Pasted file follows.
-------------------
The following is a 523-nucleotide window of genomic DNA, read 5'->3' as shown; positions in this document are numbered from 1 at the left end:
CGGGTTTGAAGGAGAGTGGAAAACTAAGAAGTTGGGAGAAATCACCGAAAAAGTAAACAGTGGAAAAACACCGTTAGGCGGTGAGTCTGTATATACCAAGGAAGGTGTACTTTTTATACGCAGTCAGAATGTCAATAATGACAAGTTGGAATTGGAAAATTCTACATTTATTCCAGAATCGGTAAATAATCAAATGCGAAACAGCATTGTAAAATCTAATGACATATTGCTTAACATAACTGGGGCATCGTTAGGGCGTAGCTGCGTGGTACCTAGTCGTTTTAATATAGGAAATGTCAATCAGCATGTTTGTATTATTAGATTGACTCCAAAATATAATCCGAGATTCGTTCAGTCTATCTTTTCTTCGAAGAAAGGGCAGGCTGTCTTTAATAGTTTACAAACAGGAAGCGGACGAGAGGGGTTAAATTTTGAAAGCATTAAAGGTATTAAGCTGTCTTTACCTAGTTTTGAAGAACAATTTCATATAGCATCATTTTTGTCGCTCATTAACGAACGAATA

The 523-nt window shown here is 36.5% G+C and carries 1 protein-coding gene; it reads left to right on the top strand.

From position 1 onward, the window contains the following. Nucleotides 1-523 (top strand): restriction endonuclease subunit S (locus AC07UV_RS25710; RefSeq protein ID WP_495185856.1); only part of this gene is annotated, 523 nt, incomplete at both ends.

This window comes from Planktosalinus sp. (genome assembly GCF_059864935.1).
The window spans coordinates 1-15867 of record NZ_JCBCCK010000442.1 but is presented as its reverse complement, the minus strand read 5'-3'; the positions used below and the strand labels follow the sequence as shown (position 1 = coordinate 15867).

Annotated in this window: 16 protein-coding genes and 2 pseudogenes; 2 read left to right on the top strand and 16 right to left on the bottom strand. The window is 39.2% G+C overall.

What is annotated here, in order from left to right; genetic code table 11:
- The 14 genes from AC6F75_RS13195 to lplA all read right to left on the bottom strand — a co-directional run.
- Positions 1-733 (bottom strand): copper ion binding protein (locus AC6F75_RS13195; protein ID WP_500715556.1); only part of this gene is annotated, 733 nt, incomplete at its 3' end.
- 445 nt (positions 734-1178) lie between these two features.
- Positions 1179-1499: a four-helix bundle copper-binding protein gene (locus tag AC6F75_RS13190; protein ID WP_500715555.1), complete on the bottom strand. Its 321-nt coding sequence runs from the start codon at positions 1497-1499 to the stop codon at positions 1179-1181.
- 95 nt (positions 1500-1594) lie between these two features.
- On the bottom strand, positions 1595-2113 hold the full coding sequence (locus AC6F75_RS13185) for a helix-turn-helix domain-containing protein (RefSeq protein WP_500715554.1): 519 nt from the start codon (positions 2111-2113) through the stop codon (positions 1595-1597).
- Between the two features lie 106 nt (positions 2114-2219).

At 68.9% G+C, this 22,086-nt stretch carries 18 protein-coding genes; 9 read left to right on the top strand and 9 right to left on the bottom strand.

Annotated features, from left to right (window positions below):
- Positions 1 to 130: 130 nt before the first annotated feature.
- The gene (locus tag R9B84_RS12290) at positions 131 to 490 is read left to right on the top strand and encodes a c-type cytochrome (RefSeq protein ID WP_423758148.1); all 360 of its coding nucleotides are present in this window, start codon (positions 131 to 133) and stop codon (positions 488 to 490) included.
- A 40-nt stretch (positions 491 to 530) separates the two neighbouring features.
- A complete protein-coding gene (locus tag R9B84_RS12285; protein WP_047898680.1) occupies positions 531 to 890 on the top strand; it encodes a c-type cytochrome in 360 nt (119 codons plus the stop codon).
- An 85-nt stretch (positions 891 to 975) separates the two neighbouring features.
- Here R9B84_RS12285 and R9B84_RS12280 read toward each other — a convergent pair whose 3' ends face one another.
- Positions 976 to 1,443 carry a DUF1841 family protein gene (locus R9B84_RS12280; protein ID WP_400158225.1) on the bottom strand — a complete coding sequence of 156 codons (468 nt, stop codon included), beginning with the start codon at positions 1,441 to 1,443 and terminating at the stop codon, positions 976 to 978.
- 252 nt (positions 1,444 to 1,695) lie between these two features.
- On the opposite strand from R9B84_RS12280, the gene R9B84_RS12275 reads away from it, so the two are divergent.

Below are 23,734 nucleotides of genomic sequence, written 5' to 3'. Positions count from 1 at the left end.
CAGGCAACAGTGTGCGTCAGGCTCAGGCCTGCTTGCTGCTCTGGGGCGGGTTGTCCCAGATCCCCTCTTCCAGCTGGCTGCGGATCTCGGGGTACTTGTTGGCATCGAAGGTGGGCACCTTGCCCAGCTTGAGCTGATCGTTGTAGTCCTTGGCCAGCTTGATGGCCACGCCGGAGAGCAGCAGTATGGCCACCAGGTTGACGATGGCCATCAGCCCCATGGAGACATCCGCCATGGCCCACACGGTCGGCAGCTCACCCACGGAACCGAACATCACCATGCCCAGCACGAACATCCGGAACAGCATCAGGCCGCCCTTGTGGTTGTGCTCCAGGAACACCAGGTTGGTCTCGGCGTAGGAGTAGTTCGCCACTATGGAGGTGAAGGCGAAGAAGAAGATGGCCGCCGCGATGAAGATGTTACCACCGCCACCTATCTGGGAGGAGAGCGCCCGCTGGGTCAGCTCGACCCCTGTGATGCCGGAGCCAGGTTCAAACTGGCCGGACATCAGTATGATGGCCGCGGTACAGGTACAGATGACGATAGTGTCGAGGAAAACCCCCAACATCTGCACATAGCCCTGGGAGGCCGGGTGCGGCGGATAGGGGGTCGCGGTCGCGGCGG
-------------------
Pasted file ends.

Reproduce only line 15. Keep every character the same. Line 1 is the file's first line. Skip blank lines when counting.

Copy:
- Between the two features lie 106 nt (positions 2114-2219).